The image of the Californian surfer—sun-bleached hair, zinc-ed up nose, shorty wetsuit—might be what comes to mind for most people when they think about surfing. But for many Canadians (and Europeans, and other cold-water surfing enthusiasts), surfing looks more like grey water, hooded figures in black wetsuits and a bald eagle overhead.
Surfing isn’t just for summer. In fact, some of the best surfing happens when the temperature dips towards zero.
Are the waves calling you more loudly than the slopes this winter? We’ve got you covered. Here’s how and where to get your best surf sessions in between November and March.
Elijah van der Giessen Flickr cc by 2.0
Cold-water surfing is not for the faint of heart—nor the thin of wetsuit. A hood, gloves and booties are all essential pieces of gear, and a 5/4mm wetsuit is what you’ll need to stay toasty (or at least keep your teeth from chattering too much).
For value, it’s hard to beat Billabong’s Furnace Synergy, while Patagonia’s pricier R5 is both ethically made and one of the warmest options out there. Rip Curl’s Flashbomb series is a cult favourite, with a soft, fuzzy lining to keep you extra cozy.
For the coldest part of your day (changing in the parking lot after a session) nothing beats a Chawel and a large canister of hot water to help ease you out of that quickly freezing wetsuit.
Find a Location Near You
Dennis Jarvis Flickr cc by sa 2.0 - Nova Scotia
In Canada, the obvious surf destinations are the West Coast and the East Coast. But while an ocean is a handy thing to have, it’s not necessary for good surf. Across Canada, there are some excellent river surfing destinations, and Lake Superior, not to be outdone, gets some big waves along its North Shore.
On the West Coast, Tofino is the obvious choice, with its well-established surf scene, miles of sandy beaches and big swell in the winter months. Rugged coastline, brooding skies and an abundance of wildlife—if cold-water surfing had a soul, it would be painted in greens and greys and live among the ancient trees and sandy beaches of Tofino.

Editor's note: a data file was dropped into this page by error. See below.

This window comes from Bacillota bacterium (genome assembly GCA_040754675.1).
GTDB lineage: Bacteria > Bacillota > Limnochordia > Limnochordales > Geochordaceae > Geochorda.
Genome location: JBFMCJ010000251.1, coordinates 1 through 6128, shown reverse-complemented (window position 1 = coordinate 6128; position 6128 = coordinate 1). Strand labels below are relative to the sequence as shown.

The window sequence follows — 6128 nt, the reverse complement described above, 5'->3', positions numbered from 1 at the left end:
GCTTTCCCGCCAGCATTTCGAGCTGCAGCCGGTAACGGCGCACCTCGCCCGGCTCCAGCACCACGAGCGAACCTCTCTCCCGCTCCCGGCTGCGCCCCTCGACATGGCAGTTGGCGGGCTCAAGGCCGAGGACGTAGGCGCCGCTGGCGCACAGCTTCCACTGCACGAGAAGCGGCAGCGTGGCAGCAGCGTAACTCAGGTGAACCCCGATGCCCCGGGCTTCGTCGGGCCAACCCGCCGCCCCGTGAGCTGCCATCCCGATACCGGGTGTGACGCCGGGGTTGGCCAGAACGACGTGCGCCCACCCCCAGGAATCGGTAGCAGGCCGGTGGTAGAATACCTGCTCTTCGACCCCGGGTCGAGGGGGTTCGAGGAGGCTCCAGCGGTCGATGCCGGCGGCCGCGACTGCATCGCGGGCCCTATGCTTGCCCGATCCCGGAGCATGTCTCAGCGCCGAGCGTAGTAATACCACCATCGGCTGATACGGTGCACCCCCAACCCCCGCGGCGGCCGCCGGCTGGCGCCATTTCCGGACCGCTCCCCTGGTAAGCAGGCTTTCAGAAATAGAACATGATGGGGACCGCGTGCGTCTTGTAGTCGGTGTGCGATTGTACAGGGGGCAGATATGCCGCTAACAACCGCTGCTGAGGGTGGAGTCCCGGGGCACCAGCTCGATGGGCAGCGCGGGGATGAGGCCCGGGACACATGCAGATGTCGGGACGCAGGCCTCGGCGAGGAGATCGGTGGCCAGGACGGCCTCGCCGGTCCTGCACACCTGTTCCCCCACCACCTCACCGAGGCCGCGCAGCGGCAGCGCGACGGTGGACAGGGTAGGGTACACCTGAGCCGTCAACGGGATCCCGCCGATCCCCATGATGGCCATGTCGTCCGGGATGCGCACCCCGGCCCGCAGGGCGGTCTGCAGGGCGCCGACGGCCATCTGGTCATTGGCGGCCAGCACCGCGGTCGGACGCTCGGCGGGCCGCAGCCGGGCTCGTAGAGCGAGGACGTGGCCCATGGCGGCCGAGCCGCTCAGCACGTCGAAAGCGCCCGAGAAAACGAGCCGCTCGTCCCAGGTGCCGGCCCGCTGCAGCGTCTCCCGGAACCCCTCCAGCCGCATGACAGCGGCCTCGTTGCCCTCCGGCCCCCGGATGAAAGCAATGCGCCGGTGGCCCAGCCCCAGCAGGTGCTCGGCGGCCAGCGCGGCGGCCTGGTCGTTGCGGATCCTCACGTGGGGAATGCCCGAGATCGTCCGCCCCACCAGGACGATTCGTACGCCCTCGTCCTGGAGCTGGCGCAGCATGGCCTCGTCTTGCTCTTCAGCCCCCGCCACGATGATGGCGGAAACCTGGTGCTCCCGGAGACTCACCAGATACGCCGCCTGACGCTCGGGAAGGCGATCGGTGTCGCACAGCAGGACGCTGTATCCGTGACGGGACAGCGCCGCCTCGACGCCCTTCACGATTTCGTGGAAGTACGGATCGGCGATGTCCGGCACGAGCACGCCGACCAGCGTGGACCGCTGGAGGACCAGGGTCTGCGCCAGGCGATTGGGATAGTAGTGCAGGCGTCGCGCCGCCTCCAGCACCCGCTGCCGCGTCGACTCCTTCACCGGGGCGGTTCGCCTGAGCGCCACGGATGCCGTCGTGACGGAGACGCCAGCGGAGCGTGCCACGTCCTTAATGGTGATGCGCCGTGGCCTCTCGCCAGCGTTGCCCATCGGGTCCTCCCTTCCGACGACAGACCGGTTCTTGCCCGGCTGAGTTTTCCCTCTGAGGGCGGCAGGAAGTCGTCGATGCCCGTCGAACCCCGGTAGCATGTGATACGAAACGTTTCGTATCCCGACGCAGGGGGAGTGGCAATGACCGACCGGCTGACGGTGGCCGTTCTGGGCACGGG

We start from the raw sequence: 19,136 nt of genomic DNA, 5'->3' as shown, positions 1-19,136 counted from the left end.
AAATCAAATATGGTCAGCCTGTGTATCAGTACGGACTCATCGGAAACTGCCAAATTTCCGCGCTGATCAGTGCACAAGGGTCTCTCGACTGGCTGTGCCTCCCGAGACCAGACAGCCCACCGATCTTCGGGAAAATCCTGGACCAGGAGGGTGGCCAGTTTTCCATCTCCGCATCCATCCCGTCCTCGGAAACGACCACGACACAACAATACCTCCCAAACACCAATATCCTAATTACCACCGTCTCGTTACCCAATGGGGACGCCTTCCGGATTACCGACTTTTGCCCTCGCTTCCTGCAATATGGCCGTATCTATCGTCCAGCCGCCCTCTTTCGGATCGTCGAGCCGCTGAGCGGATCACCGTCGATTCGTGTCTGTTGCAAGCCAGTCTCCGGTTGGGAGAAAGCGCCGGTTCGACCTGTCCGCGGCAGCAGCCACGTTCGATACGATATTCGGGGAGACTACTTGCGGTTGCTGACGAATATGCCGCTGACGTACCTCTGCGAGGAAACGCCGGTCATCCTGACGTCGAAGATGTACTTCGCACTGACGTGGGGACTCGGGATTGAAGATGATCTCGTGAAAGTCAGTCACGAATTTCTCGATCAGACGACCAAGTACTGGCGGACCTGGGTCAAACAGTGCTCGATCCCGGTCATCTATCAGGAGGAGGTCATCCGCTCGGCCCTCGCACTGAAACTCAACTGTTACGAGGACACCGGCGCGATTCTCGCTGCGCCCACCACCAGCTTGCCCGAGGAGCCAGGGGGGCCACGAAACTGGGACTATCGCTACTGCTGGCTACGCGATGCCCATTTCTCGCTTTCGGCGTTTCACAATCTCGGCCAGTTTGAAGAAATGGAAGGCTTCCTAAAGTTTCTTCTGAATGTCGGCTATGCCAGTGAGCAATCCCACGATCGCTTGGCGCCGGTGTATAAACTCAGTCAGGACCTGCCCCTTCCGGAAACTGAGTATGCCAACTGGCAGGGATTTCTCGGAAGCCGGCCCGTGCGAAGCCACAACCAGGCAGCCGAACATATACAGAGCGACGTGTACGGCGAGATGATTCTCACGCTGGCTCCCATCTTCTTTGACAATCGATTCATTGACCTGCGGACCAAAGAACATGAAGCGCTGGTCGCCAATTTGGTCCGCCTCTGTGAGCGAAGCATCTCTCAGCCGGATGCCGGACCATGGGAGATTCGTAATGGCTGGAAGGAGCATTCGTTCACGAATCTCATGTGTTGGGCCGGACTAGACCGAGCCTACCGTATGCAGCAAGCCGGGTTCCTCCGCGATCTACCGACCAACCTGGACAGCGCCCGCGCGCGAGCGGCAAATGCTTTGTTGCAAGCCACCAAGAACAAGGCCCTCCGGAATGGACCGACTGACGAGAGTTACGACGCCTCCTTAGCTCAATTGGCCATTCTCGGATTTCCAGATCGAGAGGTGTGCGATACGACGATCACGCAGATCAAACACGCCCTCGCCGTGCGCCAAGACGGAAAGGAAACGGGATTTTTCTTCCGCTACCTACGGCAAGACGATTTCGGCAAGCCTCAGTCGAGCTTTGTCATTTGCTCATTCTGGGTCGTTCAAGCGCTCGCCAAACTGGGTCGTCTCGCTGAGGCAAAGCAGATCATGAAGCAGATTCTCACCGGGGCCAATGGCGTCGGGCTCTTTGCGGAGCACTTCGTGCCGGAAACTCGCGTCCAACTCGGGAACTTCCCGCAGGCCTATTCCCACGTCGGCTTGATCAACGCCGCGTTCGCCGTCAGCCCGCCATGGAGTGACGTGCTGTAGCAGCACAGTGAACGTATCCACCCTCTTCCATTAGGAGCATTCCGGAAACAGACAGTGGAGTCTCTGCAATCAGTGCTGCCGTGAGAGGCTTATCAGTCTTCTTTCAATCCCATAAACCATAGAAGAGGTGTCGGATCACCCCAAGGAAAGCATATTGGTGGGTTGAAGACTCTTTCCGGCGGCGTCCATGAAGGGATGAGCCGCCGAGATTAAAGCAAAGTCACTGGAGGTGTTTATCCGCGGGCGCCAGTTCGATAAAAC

Several hundred kilometers inland, on Alberta’s Kananaskis River, under the watchful gaze of the Rockies, a man-made standing wave is at the centre of a burgeoning river surfing scene that draws surfers from across North America and beyond. The Mountain Wave, built by an organization called Surf Anywhere, is steep and fast—not a place for beginners. A natural wave not far downstream, called the Green Tongue, is perfect for those just starting out.
Rodger Evans Flickr cc by nd 2.0
On the East Coast, Lawrencetown Beach is the place to go for local and international surfers alike. Just over 25 kilometres from Halifax, the spot is both extremely accessible and beautiful. Like Tofino, the waves tend to be bigger in the winter, so if you’re a beginner, taking a lesson is probably the best way to enjoy the surf without getting swept away in it.
Ruth Hartnup Flickr cc by 2.0
Whether you’re new to surfing, searching for a refresher or new to an area, a quick lesson is never a bad idea. Many surf schools offer group lessons and individual lessons and provide wetsuit and board rentals so you can get everything you need in one place. Some will even transport you and your gear to the beach.
Tofino and Ucluelet have an abundant supply of quality surf schools. You can never go wrong with Surf Sister, which is one of the more established schools and offers different types of lessons as well as surf camps.
In Kananaskis, the options are narrower. Outlier River Surf offers lessons and rentals. The Alberta River Surfing Association website has lots of great information, including descriptions of surfable waves, safety information and rental shops.
Lawrencetown also has several options for lessons. The East Coast Surf School offers price matching and flexibility.
theshorelinetofino.comOne of the best parts of winter surfing is warming up after a chilly session. We highly recommend staying somewhere with a hot tub!
Here are a few of our picks for cozy places to stay, nice and close to the surf:
When it comes to accommodations, Tofino has everything from grand lodges to tiny beachfront cabins to campsites. But make sure you book well before your trip or you’ll be staying on a friend of a friend’s couch.
We recommend the Shoreline, a locally owned “boutique resort” that is the definition of comfortable.
The Kananaskis River is close enough to Calgary that you could stay in the city and still get some great sessions in. If you’re looking for a less urban vacation, Canmore can’t be beat. For a bit of luxury after getting worked in the frigid waters of the Rockies, try the Solara Resort and Spa. Or if you’re looking for something a little more off the beaten path, the Alpine Club of Canada’s Canmore Clubhouse offers a slightly more rustic mountain experience.
For a room with a view on Lawrencetown Beach (and we mean on the beach), check out Moonlight Beach Suites. Walk to the surf and step out of your wetsuit directly into the hot tub—the way winter surfing should be.
Have you tried winter surfing in Canada?
Tell us about your experience!